News Stories, 4 October 2013
ROME, Italy, October 4 (UNHCR) – The UN refugee agency on Friday reported that rescue efforts on southern Italy's Lampedusa Island are now focused on helping people who survived the sinking a day earlier of the flimsy boat on which they were trying to reach Europe from North Africa.
"A colleague in Lampedusa, who we spoke to an hour ago, is reporting 155 survivors, all but one of whom is Eritrean – the other is Tunisian," UNHCR spokesperson Melissa Fleming said on Friday morning.
The UNHCR staff member in Lampedusa also reported that the search operation had been called off because of rough seas. Some 111 bodies have been recovered so far, but with a reported 500 people on board and the boat on which they were travelling having now sunk, it is feared that many bodies remain trapped in the wreckage on the sea floor.
Fleming said that among the survivors were 40 unaccompanied boys aged between 14 and 17, and six women. "They are exhausted and in a state of shock," she said, adding: "Others are still missing, presumed trapped inside the boat. Those who died presumably either could not swim or were trapped in the boat's crammed lower deck."
The survivors are currently being sheltered in a reception centre, already overcrowded and holding some 1,000 people from other recent boat arrivals. UNHCR was discussing on Friday with the Italian authorities details of when people might be moved on to better facilities.
"UNHCR will be meeting the survivors of this latest accident today, and they will be provided with advice on asylum procedures. We have additional staff arriving from Rome this morning, and a Red Cross psychologist will be providing counselling," Fleming said.
According to the survivors, the boat they were on left from Libya 13 days ago carrying 500 people. Most came aboard at Misrata, but others joined them further west in Zuwara. As they approached the Italian coast early Thursday, the boat's engine stopped.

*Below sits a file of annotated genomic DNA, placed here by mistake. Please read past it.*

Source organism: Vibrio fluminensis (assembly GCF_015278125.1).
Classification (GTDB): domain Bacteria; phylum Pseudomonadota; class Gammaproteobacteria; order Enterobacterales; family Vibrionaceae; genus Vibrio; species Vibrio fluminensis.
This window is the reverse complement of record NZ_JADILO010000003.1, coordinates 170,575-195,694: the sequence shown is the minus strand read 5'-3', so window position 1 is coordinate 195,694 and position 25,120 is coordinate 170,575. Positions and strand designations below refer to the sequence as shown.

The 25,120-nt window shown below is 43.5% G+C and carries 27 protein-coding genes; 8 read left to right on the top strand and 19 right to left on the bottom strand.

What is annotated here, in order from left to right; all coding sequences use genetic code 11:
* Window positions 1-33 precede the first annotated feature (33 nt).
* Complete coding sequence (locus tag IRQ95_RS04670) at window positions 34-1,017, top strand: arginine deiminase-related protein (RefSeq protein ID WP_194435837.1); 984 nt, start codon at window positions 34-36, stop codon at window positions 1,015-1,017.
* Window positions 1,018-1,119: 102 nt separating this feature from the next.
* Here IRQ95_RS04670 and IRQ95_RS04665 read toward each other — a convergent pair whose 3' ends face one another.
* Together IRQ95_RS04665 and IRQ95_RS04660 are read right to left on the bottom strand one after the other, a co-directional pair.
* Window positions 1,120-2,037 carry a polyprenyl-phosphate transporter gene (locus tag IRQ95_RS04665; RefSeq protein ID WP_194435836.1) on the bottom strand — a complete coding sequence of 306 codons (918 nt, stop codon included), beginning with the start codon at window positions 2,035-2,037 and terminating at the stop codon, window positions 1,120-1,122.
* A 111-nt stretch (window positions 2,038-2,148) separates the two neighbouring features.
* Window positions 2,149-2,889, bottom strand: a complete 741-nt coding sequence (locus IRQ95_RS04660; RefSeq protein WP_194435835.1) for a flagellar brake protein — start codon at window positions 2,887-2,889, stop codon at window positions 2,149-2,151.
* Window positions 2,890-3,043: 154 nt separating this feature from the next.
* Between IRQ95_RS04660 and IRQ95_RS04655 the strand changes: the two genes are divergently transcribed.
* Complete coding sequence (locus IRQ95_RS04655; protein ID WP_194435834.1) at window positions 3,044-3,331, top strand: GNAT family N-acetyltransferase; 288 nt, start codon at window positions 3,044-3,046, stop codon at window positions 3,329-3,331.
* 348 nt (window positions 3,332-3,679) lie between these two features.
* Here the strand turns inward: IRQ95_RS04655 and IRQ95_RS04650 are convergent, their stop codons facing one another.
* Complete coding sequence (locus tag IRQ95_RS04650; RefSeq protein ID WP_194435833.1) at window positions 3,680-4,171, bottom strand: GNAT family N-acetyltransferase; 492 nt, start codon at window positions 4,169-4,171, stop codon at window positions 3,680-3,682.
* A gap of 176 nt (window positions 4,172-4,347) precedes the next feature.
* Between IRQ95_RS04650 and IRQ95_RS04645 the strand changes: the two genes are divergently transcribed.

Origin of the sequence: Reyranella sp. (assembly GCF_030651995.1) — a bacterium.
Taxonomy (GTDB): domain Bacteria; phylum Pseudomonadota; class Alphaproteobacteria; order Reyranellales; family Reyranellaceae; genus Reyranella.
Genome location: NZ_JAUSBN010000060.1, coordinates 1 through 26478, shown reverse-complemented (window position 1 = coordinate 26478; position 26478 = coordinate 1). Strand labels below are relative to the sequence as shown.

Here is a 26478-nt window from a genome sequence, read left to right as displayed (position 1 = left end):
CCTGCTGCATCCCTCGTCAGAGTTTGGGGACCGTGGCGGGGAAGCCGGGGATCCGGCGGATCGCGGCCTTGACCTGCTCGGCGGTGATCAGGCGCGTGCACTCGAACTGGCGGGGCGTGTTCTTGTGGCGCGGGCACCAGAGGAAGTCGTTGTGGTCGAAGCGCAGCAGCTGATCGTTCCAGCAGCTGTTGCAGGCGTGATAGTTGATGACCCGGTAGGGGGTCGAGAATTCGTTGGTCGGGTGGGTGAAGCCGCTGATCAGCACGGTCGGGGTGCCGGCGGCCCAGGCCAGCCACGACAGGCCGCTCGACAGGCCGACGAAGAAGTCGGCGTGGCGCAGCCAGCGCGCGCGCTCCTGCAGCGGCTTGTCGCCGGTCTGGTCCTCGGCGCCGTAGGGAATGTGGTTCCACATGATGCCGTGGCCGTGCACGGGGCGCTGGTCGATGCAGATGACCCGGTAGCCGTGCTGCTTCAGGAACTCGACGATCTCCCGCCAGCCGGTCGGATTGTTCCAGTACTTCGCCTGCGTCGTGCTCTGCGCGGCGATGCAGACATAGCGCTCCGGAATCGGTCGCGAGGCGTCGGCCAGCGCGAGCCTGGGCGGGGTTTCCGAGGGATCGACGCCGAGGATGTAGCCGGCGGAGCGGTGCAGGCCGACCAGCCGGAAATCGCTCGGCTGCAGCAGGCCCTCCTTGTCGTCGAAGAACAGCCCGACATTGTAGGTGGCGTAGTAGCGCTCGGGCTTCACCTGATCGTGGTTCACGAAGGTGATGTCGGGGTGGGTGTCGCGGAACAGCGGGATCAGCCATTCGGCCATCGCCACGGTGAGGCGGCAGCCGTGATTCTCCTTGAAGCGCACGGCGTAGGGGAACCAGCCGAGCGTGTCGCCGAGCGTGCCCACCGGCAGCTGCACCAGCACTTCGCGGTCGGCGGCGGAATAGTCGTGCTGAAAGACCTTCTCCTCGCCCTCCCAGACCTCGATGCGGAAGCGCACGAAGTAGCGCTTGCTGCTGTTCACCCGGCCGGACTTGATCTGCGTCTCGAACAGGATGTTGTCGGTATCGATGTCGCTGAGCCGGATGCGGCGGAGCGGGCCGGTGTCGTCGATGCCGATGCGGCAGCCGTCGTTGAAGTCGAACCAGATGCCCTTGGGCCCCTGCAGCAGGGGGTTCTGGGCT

They had been hoping to be seen and rescued, but fishing boats reportedly passed without helping. They then set clothing and blankets on fire to attract attention. The vessel was finally spotted by a tourist boat which sounded the alert. The Italian coastguard came to their rescue.
High Commissioner for Refugees António Guterres commented today: "There is something fundamentally wrong in a world where people in need of protection have to resort to these perilous journeys. This tragedy should serve as a wake-up call. More effective international cooperation is required including a crack-down on traffickers and smugglers while protecting their victims. It shows how important it is for refugees to have legal channels to access territories where they can find protection."
Later Friday, in closing remarks to the annual meeting of UNHCR's Executive Committee, he reiterated this message and also mourned the lack of mechanisms to avert this kind of tragedy. "What really makes me feel deeply frustrated is the fact that we have no real instruments that allow those who are in need of protection to find ways to access territories where that protection can be granted to them without having to use, in many circumstances, the channels of smuggling, of trafficking, of submitting themselves to terrible violations of human rights."
He called on states "to come together . . . to find ways to be able to effectively crack down on smugglers and traffickers and other criminals that do those horrible things we are witnessing. But also to find the ways to protect victims and to allow everybody to have access to where protection can be granted without having to risk their lives and to suffer such brutal violations of their human rights."Map of the boat tragedy place